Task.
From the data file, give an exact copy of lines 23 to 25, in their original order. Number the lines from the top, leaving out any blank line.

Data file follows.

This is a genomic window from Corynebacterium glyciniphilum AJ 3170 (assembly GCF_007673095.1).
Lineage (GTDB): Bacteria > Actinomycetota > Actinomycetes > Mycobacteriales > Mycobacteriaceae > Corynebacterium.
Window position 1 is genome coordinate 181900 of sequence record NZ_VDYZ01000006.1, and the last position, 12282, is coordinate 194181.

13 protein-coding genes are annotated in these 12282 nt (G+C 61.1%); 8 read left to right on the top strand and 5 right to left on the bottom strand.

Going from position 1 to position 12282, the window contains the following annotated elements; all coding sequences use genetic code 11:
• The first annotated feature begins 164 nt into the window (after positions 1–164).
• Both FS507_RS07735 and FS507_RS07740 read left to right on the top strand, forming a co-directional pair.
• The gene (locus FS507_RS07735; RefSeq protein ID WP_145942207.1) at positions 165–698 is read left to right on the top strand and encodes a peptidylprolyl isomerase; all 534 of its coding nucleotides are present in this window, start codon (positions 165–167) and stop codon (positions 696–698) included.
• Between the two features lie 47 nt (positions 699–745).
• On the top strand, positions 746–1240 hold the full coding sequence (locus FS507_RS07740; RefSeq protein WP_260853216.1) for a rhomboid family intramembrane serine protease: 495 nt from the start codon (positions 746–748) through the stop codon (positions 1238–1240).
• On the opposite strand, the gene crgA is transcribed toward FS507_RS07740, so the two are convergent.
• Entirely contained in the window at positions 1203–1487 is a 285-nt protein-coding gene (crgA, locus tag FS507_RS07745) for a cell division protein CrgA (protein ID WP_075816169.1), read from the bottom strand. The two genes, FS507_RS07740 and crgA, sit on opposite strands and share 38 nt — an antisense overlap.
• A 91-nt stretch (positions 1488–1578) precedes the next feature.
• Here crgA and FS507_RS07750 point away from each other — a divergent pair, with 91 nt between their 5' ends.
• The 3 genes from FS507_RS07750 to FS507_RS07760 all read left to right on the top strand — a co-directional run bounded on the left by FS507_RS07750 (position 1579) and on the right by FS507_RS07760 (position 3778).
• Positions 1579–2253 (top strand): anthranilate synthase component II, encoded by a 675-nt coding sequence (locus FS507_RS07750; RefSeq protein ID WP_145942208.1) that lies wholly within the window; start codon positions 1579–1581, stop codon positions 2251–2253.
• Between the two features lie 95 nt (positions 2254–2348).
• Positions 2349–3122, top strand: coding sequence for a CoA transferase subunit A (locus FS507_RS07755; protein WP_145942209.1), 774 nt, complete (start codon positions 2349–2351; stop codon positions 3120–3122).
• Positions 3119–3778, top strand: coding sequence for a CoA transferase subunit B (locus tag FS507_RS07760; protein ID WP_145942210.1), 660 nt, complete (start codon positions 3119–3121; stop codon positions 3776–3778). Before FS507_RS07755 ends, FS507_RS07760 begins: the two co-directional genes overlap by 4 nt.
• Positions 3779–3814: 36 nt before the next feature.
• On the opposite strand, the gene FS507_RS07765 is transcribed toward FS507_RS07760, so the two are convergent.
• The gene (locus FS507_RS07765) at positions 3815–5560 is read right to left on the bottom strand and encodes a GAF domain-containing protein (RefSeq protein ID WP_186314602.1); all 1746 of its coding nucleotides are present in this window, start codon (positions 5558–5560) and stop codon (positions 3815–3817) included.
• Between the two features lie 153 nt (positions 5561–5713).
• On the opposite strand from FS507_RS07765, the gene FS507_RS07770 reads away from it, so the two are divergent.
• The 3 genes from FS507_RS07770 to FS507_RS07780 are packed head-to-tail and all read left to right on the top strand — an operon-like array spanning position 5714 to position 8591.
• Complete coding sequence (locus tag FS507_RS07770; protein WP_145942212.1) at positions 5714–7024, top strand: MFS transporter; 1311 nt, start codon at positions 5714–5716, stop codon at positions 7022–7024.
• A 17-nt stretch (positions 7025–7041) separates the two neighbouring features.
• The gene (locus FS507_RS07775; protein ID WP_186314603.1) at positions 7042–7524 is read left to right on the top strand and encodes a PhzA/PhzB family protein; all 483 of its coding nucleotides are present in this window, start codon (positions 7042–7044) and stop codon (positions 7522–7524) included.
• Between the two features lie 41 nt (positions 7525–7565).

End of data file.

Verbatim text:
• Between the two features lie 153 nt (positions 5561–5713).
• On the opposite strand from FS507_RS07765, the gene FS507_RS07770 reads away from it, so the two are divergent.
• The 3 genes from FS507_RS07770 to FS507_RS07780 are packed head-to-tail and all read left to right on the top strand — an operon-like array spanning position 5714 to position 8591.